Daniel or Beltesshazzar is one of the several prophets in the Old Testament. His life and prophecies are included in the Bible in the book that bears his name. The meaning of his name is “God is my judge” or “God has judged,” or even “God will judge.” There are two other men named Daniel in the Bible, one being a son of King David and the other a priest. We’ll talk about the complete story of the prophet Daniel, who Daniel was, and what we can learn about his personal life. We’ll cover various events of his life, so in today’s video, we’ll talk about the story of the prophet Daniel. Welcome to “Witnessing Jesus Christ and Sin Overflowing, and There, and There.” Beloved, I ask for the help of all of you to subscribe to the channel and activate the notification bell. If you like the video, leave a like; it really helps me produce more videos. Without further ado, let’s get into the video and where Daniel lived and when his book was written. The biblical account of Daniel the prophet begins when he and other young men from Judah were captured by King Nebuchadnezzar in Babylon around 604 BC. This captivity of the citizens of Judah in Babylon lasted for 70 years, as God had predicted through the prophet Jeremiah. During this period, Daniel served in prominent positions in the governments of various Babylonian and Medo-Persian rulers, including Nebuchadnezzar, Belshazzar, Darius, and Cyrus. In the first year of Darius’ reign around 539 BC, Daniel came to understand and simply proved once again the prophecy of Jeremiah, which predicted a 70-year captivity of his people. The end of the 70 years was approaching at that time. Daniel was probably 80 or 90 years old by then. He lived a long life, but the Bible does not tell us how old he was when he died. Daniel wrote his book in the 4th century BC. Since the book of Daniel contains so many detailed prophecies of things that happened centuries later, some skeptics suggest that it is a fraud written much later in history. However, revealing the future is what God does. See an example through Isaiah: God declares, “Remember the former things of old; for I am God, and there is no other; I am God, and there is none like me, declaring the end from the beginning and from ancient times things not yet done, saying, ‘My counsel shall stand, and I will accomplish all my purpose.'” Daniel was a eunuch. Eunuchs were men who were often castrated and frequently served in the administrations of kings. During Daniel’s time, some wonder if Daniel was a eunuch because the book of Daniel mentions that the young princes of Judah were under the supervision of Ashpenaz, the master of his eunuchs. This reference does not necessarily mean that the four young Jews were eunuchs. Ashpenaz was a member of the court whom the king knew he could trust to perform important functions like instructing the princes in the ways of their host nation. At the beginning of Judah’s kingdom story, we find Hezekiah, king of Judah imprudently showing the treasures of his house to the envoys of the king of Babylon. God inspired Isaiah to pronounce a prophecy about his descendants. So Isaiah said to Hezekiah, “Behold, the days are coming, when all that is in your house, and that which your fathers have stored up till this day, shall be carried to Babylon. Nothing shall be left, says the LORD. And some of your own sons, who will come from you, whom you will father, shall be taken away, and they shall be eunuchs in the palace of the king of Babylon.” Although Daniel, Hananiah, Mishael, and Azariah are not specifically mentioned as descendants of Hezekiah, the prophecy was made during the time when Merodach-baladan was king of Babylon. This was approximately a hundred years before they departed for Babylon under King Nebuchadnezzar. Although there were restrictions in Israel regarding eunuchs, Jesus Christ shows that even if it were eunuchs, the attitude demonstrated by such people as Daniel and his three friends is the same attitude that will allow us to be part of the kingdom of God. For there are eunuchs who have been so from birth, and there are eunuchs who have been made eunuchs by men, and there are eunuchs who have made themselves eunuchs for the sake of the kingdom of heaven. Let the one who is able to receive this receive it. Throughout the centuries, God has drawn people to be part of His kingdom who faced severe adversities. Daniel was one of those people considered righteous, being removed from his homeland and taken to a foreign country, probably in his adolescence. It must have been traumatic. Daniel’s life, however, was to become an example for all of us. Daniel’s three friends, the three Jewish friends of Daniel who were taken captive with him, were Hananiah, Mishael, and Azariah. The names of these three friends were changed by the Babylonians to Shadrach, Meshach, and Abednego. Daniel was given the name Beltesshazzar. These names incorporated the names of Babylonian gods, but Daniel and his three friends decided to remain faithful to God. This would be demonstrated several times in the events recounted in the Book of Daniel. Hello, Daniel, a faithful man of God. The Book of Daniel shows that he is a faithful man of God. Instead of defiling themselves with the food provided by King Nebuchadnezzar, Daniel and his three friends chose to eat vegetables and drink only water. God blessed their efforts, and after a ten-day test, their appearances were considered healthy by the steward who had been assigned under their care. In another episode, King Nebuchadnezzar threatened to destroy all the wise men if they did not tell him the meaning of his dream. Daniel and his friends asked for time so that he and his three friends could plead with God in prayer to reveal this information. When God answered their prayer, Daniel remembered to praise and thank God for giving them what they had asked for. Daniel in the lions’ den. Once the officials of King Darius conspired against Daniel, they tried to find some kind of wrongdoing in his life but were unsuccessful because Daniel was an upright man. So they realized that the only possible thing to find against Daniel was regarding his obedience to the law of the Lord. They persuaded King Darius to issue a decree that for a period of thirty days, no one could pray to any god except to the king. This decree was punishable by death. Daniel learned about the decree but continued his daily routine of prayers, opening the windows facing Jerusalem as usual, kneeling, and giving thanks to the Lord three times a day. Daniel was caught in the intimate moment with the Lord in prayer in his room. The 120 governors and the two presidents immediately went to speak to King Darius. Then and there, he realized the true meaning of that decree was not just to please the king, but a conspiracy to destroy Daniel. King Darius was terrified at the magnitude and efficiency of his colleagues’ malfeasance. Bound by the protocols existing in the court, the king had no choice but to enforce the law and ordered Daniel to be thrown into the lions’ den. However, Daniel’s testimony was remarkable before all. The king spoke to Daniel, saying that the God whom he continually served might deliver him from the lions. The king sealed the den with his ring, making it clear that the sentence was irreversible. He went to his quarters but could not sleep, knowing that Daniel was innocent. At dawn, the king arose and hurried to the lions’ den. As he approached the den, he called out to Daniel in an anguished voice, “Daniel, servant of the living God, has your God, whom you serve continually, been able to rescue you from the lions?” Daniel replied, “My God sent his angel, and he shut the mouths of the lions. They have not hurt me, because I was found innocent in his sight. Nor have I ever done any wrong before you, Your Majesty.” The king commanded, and those men who had accused Daniel were brought and thrown into the lions’ den—they, their children, and their wives. And before they reached the bottom of the den, the lions overpowered them and crushed all their bones. Daniel and King Belshazzar. One day, Belshazzar gathered many nobles and threw a great feast in the city of Babylon. When he was very drunk, he remembered that Nebuchadnezzar had taken several golden vessels from the temple of Jerusalem when he destroyed it. Belshazzar ordered these vessels to be brought to him. The nobles, their wives, and concubines drank from them, and the party degenerated, with everyone worshiping their false gods. This affront to God did not go unnoticed. During the feast, a human hand appeared out of nowhere and wrote some words on the wall. When King Belshazzar saw this, he was so frightened that his knees knocked together. Belshazzar immediately called all the wise men and promised to make the one who could read the inscription the third in command in the kingdom. However, no one could read what was written, which left the king even more frightened. Then the queen came and told Belshazzar about the prophet Daniel, who had interpreted some dreams for Nebuchadnezzar and had great wisdom. He called Daniel and asked him to read and interpret his inscription. Daniel did not want any reward, but he gave the interpretation. Daniel explained that the words written on the wall were “Mene, Mene, Tekel, Parsin.” “Mene” means “numbered”—Belshazzar’s days of reign were numbered. “Tekel” means “weighed”—Belshazzar had been weighed on the scales and found wanting. “Parsin” means “divided”—Belshazzar’s kingdom would be divided among other nations, the Medes and the Persians. Daniel also rebuked Belshazzar for his arrogance and disrespect toward God.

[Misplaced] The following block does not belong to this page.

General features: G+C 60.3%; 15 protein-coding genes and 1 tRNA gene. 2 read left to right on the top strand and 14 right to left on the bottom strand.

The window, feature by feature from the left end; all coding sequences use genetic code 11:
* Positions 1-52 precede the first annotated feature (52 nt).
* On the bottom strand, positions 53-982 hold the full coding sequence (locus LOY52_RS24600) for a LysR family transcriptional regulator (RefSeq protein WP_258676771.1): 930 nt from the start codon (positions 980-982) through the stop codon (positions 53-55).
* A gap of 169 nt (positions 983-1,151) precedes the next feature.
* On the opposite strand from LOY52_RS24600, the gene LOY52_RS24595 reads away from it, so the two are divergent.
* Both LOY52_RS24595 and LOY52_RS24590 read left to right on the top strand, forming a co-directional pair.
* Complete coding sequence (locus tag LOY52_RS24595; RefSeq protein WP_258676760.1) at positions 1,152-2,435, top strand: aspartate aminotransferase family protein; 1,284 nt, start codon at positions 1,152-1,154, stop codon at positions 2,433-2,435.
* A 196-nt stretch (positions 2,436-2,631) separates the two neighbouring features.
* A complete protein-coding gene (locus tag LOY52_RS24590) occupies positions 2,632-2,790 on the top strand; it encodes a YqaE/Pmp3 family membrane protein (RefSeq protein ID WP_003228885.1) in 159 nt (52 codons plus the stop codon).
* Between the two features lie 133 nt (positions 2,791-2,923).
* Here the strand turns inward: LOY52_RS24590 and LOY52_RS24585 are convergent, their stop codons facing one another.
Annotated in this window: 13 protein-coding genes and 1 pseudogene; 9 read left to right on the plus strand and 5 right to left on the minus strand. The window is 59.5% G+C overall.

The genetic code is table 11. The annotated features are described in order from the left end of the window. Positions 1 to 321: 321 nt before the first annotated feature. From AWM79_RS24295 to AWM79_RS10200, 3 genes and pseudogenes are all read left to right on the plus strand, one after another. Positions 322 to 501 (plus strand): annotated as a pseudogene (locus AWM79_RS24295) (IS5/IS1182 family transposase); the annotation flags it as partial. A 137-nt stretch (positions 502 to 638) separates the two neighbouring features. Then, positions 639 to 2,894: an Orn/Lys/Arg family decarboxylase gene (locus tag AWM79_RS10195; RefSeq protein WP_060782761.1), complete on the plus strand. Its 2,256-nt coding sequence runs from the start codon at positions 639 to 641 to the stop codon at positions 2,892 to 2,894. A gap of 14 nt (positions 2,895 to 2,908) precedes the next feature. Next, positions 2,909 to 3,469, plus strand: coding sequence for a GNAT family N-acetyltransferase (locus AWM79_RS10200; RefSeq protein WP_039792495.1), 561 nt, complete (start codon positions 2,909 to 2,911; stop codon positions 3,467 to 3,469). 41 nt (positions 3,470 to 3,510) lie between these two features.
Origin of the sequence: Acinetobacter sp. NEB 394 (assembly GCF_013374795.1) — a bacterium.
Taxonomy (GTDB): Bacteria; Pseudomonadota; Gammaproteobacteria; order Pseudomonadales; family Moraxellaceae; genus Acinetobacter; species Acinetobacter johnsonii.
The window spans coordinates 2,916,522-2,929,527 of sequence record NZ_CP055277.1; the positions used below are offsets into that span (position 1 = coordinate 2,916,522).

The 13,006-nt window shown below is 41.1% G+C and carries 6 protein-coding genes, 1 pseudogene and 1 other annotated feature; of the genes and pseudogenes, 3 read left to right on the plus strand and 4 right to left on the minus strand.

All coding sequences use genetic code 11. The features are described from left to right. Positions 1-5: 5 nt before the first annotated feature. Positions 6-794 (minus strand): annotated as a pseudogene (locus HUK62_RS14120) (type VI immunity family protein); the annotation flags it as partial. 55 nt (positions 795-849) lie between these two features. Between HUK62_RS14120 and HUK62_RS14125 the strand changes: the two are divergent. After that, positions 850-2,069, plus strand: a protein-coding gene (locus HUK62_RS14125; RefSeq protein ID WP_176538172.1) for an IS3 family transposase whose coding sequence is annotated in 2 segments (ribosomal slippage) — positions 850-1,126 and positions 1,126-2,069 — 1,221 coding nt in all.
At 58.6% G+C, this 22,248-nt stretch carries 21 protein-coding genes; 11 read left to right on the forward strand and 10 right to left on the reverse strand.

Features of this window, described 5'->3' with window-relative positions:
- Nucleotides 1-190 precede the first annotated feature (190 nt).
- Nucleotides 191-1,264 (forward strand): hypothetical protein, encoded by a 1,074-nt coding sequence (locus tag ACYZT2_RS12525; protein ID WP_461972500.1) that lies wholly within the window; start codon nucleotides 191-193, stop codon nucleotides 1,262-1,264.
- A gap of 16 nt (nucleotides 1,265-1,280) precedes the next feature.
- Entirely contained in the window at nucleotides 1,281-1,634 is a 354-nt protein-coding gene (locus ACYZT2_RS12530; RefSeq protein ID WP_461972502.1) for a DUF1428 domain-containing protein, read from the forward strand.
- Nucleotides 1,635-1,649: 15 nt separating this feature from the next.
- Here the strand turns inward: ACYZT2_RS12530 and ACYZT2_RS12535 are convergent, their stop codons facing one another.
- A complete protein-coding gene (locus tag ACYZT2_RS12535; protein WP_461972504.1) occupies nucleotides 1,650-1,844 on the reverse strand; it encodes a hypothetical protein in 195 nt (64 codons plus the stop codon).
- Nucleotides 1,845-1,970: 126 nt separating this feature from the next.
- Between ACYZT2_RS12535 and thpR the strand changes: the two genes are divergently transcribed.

The story of the prophet Daniel is a testament to the power of faith, resilience, and obedience to God. His life journey, marked by extraordinary events and divine interventions, continues to captivate and inspire people of faith around the world. Daniel’s unwavering commitment to God serves as a timeless example of righteousness and courage in the face of adversity, leaving behind a lasting legacy of faithfulness and devotion.
Belshazzar knew the history of his predecessor, Nebuchadnezzar, whom God had humbled for his arrogance in the episode where he ate grass like an ox for seven years. Despite this, Belshazzar continued to do evil and abominable things before God. Now Belshazzar would suffer the consequences. When Belshazzar heard the interpretation, he did as he had promised and placed Daniel third in the kingdom. But that very night, Babylon fell to the Medes and the Persians. The Babylonian Empire came to an end, and Belshazzar was killed. With Daniel, there are no records of the date and circumstances of his death, but he possibly died in Susa at around 85 years old, where there is a probable tomb where his body would be. This place is known as Susa. And that was the video, beloved. If you liked this video, leave your like and subscribe to the channel, and don’t forget to activate the notification bell. God bless you all until the next video.